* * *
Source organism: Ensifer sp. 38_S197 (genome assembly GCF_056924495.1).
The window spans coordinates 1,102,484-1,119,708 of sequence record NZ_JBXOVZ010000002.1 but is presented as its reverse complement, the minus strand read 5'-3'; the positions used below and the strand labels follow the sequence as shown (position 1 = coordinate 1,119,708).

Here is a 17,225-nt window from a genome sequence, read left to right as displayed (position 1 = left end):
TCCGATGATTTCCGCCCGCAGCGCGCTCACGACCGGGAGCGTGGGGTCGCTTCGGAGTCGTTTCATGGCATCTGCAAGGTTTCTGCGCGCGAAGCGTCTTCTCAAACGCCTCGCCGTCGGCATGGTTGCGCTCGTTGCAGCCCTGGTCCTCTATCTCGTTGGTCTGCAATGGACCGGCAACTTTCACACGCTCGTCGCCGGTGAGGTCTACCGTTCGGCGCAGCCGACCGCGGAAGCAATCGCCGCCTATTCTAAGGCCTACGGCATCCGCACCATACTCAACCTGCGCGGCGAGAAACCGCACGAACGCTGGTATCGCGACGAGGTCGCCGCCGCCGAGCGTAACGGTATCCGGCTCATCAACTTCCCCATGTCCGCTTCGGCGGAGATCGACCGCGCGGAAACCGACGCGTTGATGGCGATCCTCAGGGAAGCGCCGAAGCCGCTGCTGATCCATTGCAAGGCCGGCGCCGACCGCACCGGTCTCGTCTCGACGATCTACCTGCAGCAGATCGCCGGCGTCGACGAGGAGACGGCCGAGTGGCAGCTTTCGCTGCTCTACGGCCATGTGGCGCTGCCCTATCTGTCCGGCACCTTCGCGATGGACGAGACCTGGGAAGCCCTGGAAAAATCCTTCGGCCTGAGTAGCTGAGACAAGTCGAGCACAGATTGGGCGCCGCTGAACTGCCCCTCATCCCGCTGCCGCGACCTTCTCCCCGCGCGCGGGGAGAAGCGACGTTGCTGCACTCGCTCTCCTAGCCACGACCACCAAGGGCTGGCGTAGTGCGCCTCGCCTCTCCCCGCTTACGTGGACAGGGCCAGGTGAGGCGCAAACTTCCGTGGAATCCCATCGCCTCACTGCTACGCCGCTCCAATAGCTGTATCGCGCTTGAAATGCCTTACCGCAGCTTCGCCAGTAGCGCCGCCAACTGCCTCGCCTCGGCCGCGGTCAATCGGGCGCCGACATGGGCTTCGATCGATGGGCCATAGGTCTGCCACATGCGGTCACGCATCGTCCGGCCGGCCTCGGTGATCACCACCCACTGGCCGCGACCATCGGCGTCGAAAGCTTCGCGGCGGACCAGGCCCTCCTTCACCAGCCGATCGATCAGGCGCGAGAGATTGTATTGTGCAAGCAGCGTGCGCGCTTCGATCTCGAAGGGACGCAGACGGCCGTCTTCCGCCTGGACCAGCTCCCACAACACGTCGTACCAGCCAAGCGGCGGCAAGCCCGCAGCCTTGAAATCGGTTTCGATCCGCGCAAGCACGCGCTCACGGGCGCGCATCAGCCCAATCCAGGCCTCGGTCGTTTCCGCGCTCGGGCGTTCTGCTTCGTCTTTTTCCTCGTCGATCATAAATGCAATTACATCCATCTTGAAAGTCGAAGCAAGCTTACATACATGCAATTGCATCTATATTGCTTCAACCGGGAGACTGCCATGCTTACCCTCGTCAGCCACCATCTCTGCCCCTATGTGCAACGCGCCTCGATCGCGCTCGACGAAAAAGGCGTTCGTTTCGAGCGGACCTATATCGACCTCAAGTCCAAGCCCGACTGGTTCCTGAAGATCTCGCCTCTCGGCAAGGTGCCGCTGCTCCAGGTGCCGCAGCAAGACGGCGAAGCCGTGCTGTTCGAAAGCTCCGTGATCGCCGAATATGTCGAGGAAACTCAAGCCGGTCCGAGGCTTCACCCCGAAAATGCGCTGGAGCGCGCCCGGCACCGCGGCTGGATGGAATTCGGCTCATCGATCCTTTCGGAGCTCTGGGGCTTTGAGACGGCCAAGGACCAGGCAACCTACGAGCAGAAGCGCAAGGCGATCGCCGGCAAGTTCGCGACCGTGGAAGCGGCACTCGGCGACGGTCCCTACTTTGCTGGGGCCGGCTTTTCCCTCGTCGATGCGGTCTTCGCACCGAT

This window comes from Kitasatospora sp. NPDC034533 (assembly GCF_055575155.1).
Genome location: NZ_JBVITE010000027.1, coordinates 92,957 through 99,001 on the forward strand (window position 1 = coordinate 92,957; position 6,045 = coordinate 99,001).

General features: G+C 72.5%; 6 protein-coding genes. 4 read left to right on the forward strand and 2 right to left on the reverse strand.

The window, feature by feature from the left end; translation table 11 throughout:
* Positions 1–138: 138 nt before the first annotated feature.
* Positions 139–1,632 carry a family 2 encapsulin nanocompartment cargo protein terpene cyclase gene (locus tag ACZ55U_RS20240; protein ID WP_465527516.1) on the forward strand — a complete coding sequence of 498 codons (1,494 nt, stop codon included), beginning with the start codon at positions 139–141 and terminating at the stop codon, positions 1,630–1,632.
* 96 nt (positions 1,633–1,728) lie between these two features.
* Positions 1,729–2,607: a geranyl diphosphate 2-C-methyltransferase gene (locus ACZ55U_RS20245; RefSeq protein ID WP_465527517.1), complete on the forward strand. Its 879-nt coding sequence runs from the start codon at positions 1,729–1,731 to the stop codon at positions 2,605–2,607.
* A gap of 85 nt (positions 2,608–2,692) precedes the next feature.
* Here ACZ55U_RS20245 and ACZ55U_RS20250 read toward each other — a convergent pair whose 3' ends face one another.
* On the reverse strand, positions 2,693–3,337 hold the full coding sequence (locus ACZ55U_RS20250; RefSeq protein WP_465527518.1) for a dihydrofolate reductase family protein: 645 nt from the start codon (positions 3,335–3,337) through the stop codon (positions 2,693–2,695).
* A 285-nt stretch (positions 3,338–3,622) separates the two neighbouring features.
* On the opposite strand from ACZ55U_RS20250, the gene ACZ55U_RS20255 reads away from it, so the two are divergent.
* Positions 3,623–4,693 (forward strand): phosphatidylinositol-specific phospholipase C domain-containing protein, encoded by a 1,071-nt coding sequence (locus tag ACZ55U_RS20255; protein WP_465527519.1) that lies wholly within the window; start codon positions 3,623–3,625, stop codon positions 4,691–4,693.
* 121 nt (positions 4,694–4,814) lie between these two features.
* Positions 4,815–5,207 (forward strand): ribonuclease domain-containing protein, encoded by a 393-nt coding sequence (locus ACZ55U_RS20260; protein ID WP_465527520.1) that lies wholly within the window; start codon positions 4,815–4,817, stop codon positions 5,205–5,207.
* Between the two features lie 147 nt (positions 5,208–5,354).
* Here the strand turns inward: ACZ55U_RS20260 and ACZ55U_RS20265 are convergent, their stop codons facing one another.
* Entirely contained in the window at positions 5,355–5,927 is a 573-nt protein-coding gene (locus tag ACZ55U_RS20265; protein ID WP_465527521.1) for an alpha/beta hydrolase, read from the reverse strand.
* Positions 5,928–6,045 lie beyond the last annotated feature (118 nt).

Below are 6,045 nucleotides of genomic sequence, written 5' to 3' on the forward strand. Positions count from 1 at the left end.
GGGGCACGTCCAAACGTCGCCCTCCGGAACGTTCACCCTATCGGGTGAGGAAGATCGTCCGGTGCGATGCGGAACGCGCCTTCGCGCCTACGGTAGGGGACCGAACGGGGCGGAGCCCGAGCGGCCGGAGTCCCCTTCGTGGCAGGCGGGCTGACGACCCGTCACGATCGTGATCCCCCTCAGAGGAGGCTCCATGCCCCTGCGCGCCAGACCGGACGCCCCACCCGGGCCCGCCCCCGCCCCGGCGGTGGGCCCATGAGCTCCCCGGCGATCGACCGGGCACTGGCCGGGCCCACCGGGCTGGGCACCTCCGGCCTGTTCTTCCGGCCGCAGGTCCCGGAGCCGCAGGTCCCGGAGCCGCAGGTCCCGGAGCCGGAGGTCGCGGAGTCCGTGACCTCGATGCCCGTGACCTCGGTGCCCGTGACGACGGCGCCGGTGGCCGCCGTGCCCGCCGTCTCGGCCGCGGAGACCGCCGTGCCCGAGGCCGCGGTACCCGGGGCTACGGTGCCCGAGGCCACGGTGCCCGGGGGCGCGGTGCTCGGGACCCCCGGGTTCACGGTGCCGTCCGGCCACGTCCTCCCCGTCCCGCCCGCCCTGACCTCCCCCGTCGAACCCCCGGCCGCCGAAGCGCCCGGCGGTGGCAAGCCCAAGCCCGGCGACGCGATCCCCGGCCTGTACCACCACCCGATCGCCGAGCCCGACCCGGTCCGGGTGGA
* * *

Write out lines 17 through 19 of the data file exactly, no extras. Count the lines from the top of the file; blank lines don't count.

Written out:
* On the opposite strand from ACZ55U_RS20250, the gene ACZ55U_RS20255 reads away from it, so the two are divergent.
* Positions 3,623–4,693 (forward strand): phosphatidylinositol-specific phospholipase C domain-containing protein, encoded by a 1,071-nt coding sequence (locus tag ACZ55U_RS20255; protein WP_465527519.1) that lies wholly within the window; start codon positions 3,623–3,625, stop codon positions 4,691–4,693.
* 121 nt (positions 4,694–4,814) lie between these two features.